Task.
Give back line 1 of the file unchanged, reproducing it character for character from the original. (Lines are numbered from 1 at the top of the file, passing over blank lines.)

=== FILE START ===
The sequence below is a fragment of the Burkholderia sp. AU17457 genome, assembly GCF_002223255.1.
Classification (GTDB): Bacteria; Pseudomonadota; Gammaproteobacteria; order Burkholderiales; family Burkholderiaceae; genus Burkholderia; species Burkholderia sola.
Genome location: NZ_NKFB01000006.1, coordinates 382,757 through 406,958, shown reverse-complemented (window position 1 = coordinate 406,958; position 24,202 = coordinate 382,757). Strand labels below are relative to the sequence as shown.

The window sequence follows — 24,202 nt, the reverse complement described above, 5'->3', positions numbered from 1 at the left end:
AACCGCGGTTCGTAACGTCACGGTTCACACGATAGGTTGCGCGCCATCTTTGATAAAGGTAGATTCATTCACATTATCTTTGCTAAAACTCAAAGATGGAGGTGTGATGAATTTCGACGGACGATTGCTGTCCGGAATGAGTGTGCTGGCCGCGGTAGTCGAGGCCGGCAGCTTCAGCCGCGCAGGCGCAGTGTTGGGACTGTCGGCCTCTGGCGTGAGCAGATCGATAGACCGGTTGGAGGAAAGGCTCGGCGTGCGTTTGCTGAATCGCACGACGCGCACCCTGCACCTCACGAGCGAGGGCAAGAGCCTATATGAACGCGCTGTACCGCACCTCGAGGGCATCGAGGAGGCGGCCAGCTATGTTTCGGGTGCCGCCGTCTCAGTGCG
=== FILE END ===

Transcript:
The sequence below is a fragment of the Burkholderia sp. AU17457 genome, assembly GCF_002223255.1.